We then headed onto the next plantation (a little further up Gura Rd on the right – also fenced – coords below) to see if we could see some more.  I tried to get shots of one but it just wouldn’t stay still to get a clear view!  I then saw something mouse like scurry up a dead tree and then peer at me from the top – Antechinus (small carnivorous marsupial) I first thought, but then it jumped to a nearby sheoak and I saw its tail – it was a red-tailed phascogale!  It moved really quickly not allowing me to get a shot – I think the white light affected it.  I hollered for Jimmy as he has never seen one and it is on his bucket list – but he was too far away.  I watched it for a minute or two more – furtively moving from branch to branch before I lost it.  I walked back to the car and found Jimmy but we were not able to find the phascogale again.  This was my best sighting as I had previously had a brief sighting of one in a rubbish bin at Wave Rock, Hyden before – but didn’t have my camera with me at the time.  Now I have seen 2 out of  3 Phascogales – having seen a brush-tailed phascogale in Mundaring last year – just the northern species to see now.  The phascogale was in the back right corner of the sandalwood plantation in a section of mostly sheoak – I have been told that’s where they are most often found.

woylie-tracking

GPS tracks on Gura Rd

The above image shows my walking path – bottom right is the first Woylie spot (GPS Coords 32°45’44” S 116°57’20” E) and the second enclosure (GPS GPS 32°45’36” S 116°57’16” E) – there is parking on the left and an information board.  At the top left you can see my steps around where I saw the Phascogale.

We saw a couple of possums sitting in the tree not far from where the car was parked.

We then headed further up Gura Rd to go to a spot where Jimmy had heard Tammar wallabies had been seen but he had never seen them.  Not far from the second Woylie spot Jimmy saw something dash across the road that he wasn’t initially sure what it was – we stopped to have a better look.  It was a chuditch – a bucket list animal for me!  Chuditch is one of the indigenous names – also called a Western Quoll or native marsupial cat.  It is one of the larger carnivorous marsupials and something I have always been dying to see.  We headed out of the car quickly to try and get a better look and it shot up a tree – bingo we could get a good look now.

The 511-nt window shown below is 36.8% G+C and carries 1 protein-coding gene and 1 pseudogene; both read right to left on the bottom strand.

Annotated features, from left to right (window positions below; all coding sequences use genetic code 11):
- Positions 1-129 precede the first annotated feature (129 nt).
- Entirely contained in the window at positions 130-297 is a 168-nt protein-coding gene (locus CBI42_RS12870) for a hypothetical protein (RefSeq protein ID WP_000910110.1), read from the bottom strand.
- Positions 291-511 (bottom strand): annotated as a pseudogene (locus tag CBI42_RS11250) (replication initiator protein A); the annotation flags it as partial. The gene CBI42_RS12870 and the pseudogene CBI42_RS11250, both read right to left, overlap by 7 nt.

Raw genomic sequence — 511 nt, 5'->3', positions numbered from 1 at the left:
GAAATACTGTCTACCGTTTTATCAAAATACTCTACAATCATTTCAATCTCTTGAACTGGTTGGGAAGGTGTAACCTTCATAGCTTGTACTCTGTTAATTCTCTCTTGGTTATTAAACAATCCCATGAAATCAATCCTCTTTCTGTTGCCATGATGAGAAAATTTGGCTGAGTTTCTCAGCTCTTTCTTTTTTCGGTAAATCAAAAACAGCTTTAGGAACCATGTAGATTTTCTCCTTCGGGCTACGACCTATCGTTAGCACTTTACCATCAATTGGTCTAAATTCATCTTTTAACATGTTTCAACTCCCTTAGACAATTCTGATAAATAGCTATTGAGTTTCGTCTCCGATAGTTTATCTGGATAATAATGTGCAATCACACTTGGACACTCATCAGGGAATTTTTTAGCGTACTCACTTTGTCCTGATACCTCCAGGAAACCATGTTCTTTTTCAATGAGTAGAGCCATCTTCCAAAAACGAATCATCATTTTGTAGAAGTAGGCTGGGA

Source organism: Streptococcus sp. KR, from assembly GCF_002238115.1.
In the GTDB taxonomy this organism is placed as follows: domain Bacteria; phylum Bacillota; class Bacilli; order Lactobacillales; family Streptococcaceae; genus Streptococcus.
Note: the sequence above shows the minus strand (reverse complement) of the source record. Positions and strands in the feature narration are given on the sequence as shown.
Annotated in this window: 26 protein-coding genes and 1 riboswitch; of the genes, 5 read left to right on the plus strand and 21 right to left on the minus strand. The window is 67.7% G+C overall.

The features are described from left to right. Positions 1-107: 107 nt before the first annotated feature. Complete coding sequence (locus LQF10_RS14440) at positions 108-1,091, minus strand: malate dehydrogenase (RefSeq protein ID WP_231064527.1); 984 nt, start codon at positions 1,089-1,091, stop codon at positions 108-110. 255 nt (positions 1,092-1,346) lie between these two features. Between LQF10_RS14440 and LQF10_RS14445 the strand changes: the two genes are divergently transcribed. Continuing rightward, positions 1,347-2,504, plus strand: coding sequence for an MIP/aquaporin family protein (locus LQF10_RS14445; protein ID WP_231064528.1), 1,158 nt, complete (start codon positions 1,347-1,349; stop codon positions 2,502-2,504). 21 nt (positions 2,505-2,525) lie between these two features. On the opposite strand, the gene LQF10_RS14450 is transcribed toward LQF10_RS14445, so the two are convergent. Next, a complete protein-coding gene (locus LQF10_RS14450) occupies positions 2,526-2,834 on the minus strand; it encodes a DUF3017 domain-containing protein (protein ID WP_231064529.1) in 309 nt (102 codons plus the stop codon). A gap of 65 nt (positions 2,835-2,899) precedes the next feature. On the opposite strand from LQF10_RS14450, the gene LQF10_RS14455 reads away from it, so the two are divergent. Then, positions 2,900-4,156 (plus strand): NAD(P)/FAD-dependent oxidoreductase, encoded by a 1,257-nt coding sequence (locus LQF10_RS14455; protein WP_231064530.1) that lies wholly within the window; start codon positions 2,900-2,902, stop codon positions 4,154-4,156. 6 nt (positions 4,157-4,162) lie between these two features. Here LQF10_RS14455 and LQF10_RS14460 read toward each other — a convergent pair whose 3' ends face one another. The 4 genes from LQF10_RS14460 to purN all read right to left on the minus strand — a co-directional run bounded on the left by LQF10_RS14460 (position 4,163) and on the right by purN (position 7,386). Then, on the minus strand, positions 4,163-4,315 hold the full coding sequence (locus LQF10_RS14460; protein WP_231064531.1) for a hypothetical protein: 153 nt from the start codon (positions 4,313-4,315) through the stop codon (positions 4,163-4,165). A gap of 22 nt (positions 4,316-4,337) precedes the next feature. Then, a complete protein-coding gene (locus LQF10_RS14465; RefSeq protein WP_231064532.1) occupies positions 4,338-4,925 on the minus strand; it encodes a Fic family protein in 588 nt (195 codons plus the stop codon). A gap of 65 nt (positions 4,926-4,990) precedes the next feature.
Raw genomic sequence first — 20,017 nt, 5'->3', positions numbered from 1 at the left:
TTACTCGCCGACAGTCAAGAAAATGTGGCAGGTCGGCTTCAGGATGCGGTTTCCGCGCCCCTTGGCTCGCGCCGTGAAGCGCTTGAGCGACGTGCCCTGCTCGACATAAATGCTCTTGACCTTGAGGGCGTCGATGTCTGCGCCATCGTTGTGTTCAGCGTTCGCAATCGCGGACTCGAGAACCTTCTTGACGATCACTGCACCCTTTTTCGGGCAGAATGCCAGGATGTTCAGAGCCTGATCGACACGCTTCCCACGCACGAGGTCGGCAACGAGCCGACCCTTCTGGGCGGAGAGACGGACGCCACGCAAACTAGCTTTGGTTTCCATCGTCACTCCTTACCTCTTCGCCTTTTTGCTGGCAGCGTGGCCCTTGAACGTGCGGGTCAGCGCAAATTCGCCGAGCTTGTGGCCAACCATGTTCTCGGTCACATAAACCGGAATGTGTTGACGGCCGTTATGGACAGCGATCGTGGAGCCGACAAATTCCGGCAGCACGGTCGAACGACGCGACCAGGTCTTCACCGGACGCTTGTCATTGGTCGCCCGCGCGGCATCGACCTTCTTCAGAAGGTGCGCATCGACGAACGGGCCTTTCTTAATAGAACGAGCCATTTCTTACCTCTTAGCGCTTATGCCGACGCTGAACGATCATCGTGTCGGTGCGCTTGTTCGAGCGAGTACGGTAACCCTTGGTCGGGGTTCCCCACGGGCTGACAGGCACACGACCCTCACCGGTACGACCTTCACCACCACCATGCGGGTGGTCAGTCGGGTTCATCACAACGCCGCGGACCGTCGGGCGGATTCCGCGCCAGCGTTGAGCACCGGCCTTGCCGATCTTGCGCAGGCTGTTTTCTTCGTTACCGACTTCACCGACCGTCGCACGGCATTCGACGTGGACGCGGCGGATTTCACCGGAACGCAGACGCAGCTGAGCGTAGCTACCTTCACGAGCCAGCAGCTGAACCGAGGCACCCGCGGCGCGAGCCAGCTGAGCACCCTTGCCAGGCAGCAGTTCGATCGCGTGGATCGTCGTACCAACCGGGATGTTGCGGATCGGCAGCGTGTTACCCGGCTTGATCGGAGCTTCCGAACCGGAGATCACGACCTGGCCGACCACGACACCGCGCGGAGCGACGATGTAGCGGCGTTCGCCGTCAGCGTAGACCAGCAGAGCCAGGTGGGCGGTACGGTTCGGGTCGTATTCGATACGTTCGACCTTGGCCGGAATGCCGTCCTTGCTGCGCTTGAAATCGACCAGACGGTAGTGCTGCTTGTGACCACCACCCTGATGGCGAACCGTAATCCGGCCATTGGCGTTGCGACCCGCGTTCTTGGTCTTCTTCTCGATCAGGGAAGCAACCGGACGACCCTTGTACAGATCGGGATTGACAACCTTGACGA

It was a beautiful gold honey colour with white spots – on the ground it seemed quite elongate and moved very quickly.  In the tree it just watched us – not really seeming fearful of us at all.  Jimmy thought it was possibly a juvenile as was smaller than others he had seen before.  We watched it for a while before leaving it be.  I was buzzing afterwards.  I have been to Julimar Forest and Lane Poole Reserve previously hoping to see Chuditch but with no luck.

We then headed to a grassy clearing where Jimmy thought the Tammar might be – but no luck.  It was getting to midnight – so time to head for home.

I should mention we had seen a couple of unidentified bats flying above us during the evening – one larger and one smaller – it was a warm night with plenty of insect food bothering us!  I did hear on a few occasions a White-striped freetail bat – one of the only bats that is audible to the human ear and doesn’t need special equipment.

We did re-check the first Woylie spot as we had left a couple of peanut/oat balls hoping to attract some more – they had been completely polished off by 2-3 possums – this juvenile was cute!

Common brushtail possum @ Dryandra

I had mentioned to Jimmy it would be nice to see an Echidna and sure enough we spotted one heading out of the woodland!  Just after this we saw a small mouse like critter that we decided was just a feral house mouse that we didn’t photograph as it was too quick.

Echidna @ Dryandra

Heading back home on the Wandering-Narrogin Rd we saw a road-killed Tawny frogmouth that we moved off the road – to prevent any scavengers suffering the same fate.

We saw 7-8 Western brush wallaby on the way back on Wandering-Narrogin Rd and Albany Hwy.  After so much luck for the evening it didn’t hold and I wasn’t able to get a shot of the elusive critter.  Each time we stopped they were either on the wrong side of the car or another car would come scaring them into the bush.

Our final animal of the night was a Burton’s legless lizard crossing the road.  We took some shots and then chuffed it deep into the road verge trying to keep it from getting squished.

We got back to my place about 2am – what a night!

The total count – 8-10 mammals all up – 2 new to me marked with a *!

  • Common brushtail possum
  • Western Grey Kangaroo
  • Woylie*
  • Chuditch*
  • 2-3 Unidentified bat species (one was White-striped free-tailed bat – heard only)
  • Echidna
  • House Mouse (feral)
  • Western brush wallaby